Mrs Alice Maud Mary Arncliffe-Sennett

Gender: Female

Marital Status: Married

Born: 1862

Died: 1936

Place of birth: London, Middlesex, England

Occupation: Actor and family business owner

Other Societies: LSWS; NUWSS;WSPU; WF

Society Role: Committee member (LSWS; AFL); founder (NMFWS); vice president (US)

Arrest Record: Yes

Recorded Entries: 4


Other sources:
Elizabeth Crawford, The Women's Suffrage Movement: A Reference Guide 1866?1928 (1999); Maud Arncliffe-Sennett, The Child (1938); Clare Eustance, 'Citizens, Scotsmen, "Bairns": Manly Politics and Women's Suffrage in the Northern Men's Federation, 1913?1920', in Angela John and Clare Eustance (eds), The Men's Share? (1997)

Further Information:

Family information: Father an Italian immigrant and wholesale confectioner. Married Henry Arncliffe Sennett in 1898.

Additional Information: Maud initially joined the NUWSS circa 1906. She was on the committee of the London Society for Women's Suffrage (LSWS), which helped organise the NUWSS 'mud march' held in February 1907, to which her family business supplied 7,000 red and white rosettes. Soon after (though it is not clear why), Maud moved from the law-abiding NUWSS to the WSPU, donating funds and drawing on her talents as an actor to give rousing speeches on WSPU platforms. However, the move was short-lived. Maud felt that the WSPU were overlooking her talents and she resigned in 1908, rejoining the NUWSS just in time to carry a banner depicting Queen Victoria in the business women's section of the 13 June procession to Hyde Park. Maud also joined the Women's Freedom League (WFL) for two years, but grew tired of the 'squabbling' and so resigned in 1910 and joined the Actresses Franchise League (AFL), becoming a committee member. Now a 'freelance' suffragette, Maud took part in and was arrested at the 'Black Friday' demonstration in November 1910. In 1911, she broke windows at the offices of the Daily Mail for failing to report the large WSPU rally that had taken place a few days earlier. She was sentenced to a fine or seven days' imprisonment in Holloway, but was let out after only a few hours when, ironically, the editor of the Dail Mail paid her fine. Maud had kept in touch with WSPU members and activities, and in 1913 accepted an invitation to join the committee of the Hampstead branch of the WSPU (shortly afterwards resigning from the AFL committee). Maud was instrumental in forming (in 1913) and maintaining the Northern Men's Federation for Women's Suffrage (NMFWS), which was Scottish-based, non-party and law-abiding. She wished for co-operation between men and women to take a deputation to Parliament (though this was not supported by the WSPU). Asquith refused to meet the deputation but it went ahead nonethless. In 1914, she became a vice president of the United Suffragists (US) and continued her suffrage work during the First World War through the US, the NMFWS and the WFL. She wrote a number of articles for suffrage newspapers during the campaign, as well as an autobiography: The Child. She avidly collected suffrage notes, receipts and other memorabilia in a scrap book ? now kept in the British Library.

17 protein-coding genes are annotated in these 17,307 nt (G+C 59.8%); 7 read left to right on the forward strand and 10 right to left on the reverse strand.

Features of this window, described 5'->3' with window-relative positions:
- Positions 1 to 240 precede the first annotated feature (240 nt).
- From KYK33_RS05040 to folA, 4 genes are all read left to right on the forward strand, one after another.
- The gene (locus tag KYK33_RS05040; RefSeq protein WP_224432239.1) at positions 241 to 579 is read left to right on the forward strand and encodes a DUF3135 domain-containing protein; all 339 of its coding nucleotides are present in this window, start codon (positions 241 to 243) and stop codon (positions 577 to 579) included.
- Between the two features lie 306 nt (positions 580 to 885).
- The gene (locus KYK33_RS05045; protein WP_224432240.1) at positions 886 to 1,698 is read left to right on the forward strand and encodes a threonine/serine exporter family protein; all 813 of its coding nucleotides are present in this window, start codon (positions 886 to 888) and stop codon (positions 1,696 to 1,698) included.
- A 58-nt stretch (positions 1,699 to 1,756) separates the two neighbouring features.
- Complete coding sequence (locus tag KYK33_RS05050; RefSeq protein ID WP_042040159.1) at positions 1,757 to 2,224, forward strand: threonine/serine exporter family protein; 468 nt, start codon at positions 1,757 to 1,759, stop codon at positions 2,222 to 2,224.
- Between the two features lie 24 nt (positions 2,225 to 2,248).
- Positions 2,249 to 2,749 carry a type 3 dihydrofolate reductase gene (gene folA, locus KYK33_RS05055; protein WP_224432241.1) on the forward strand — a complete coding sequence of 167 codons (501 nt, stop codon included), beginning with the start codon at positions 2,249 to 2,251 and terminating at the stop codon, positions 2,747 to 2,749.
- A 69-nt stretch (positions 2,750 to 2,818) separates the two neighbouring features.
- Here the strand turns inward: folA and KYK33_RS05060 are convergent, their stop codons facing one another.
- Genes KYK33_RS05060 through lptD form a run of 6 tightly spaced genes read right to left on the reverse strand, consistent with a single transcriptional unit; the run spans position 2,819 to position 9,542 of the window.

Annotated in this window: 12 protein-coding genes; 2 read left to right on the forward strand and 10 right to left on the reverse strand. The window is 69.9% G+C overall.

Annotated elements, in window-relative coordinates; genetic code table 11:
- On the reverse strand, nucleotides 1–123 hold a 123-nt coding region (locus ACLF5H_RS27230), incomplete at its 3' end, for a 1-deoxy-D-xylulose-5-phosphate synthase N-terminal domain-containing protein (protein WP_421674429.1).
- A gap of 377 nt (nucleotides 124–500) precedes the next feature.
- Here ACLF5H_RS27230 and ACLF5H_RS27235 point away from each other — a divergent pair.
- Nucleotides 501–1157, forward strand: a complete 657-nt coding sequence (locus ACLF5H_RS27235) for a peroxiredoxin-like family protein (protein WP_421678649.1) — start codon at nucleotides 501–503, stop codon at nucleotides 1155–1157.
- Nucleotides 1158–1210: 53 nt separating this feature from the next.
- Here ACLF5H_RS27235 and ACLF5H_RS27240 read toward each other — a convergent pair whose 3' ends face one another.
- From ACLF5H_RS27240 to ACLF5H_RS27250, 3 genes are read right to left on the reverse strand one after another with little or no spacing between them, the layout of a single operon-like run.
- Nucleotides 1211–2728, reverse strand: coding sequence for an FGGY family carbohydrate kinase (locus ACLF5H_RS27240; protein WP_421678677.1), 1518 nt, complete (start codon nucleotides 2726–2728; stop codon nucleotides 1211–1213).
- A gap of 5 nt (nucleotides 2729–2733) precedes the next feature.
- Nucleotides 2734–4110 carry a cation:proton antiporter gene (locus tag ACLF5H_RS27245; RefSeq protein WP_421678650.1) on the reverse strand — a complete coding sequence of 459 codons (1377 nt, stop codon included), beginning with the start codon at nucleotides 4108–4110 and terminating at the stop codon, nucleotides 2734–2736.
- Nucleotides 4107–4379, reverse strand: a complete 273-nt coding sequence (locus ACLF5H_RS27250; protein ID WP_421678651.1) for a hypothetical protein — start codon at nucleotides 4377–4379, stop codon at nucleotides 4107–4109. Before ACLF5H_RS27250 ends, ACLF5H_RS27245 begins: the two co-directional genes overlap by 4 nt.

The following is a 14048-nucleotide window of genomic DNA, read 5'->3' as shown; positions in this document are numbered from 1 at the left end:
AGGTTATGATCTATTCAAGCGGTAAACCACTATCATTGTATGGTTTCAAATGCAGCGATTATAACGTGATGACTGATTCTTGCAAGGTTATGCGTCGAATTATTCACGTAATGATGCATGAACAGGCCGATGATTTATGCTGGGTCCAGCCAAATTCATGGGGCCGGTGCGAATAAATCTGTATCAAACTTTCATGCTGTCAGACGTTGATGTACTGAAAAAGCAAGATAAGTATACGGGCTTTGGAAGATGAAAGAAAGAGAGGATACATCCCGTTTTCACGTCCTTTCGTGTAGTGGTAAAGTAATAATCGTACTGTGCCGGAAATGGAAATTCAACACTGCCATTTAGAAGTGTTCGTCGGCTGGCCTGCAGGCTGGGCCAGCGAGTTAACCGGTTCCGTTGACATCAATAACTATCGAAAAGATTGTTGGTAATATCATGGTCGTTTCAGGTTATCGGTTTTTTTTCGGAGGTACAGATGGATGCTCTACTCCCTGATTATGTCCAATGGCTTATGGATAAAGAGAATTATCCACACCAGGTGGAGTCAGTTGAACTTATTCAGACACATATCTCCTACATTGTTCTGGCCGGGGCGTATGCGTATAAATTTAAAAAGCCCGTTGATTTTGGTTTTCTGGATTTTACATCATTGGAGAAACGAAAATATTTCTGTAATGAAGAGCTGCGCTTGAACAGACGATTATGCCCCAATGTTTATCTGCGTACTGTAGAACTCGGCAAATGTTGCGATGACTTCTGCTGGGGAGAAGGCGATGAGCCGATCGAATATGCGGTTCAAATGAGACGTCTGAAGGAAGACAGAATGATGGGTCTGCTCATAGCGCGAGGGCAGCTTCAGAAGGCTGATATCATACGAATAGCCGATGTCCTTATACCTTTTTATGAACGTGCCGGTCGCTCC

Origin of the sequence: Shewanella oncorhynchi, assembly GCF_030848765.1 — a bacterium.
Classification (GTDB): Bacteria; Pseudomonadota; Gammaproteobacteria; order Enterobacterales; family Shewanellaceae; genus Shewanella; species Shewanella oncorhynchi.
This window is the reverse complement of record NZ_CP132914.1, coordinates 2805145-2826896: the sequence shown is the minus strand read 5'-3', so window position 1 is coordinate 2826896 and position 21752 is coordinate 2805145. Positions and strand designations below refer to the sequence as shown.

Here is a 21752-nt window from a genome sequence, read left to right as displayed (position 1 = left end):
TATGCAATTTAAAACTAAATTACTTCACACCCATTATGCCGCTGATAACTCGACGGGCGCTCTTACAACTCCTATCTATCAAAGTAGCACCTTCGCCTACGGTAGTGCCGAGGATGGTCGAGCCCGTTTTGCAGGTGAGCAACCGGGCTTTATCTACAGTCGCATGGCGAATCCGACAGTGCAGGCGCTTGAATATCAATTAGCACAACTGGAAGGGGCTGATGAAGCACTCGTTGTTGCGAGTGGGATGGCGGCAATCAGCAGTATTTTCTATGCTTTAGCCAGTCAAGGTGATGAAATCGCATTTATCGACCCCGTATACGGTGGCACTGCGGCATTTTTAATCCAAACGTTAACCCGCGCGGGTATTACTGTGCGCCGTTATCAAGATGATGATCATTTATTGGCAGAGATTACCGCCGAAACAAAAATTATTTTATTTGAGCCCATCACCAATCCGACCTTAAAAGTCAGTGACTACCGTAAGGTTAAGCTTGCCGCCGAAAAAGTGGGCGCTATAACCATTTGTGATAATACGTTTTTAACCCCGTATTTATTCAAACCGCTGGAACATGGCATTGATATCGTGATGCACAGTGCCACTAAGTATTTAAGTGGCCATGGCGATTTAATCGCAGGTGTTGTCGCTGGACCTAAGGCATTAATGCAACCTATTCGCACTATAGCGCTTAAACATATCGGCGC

Other Suffrage Activities: Maud became an active campaigner for animal rights in the 1930s and was the founder of the Midhurst-Haslemere Anti Vivisection Society.

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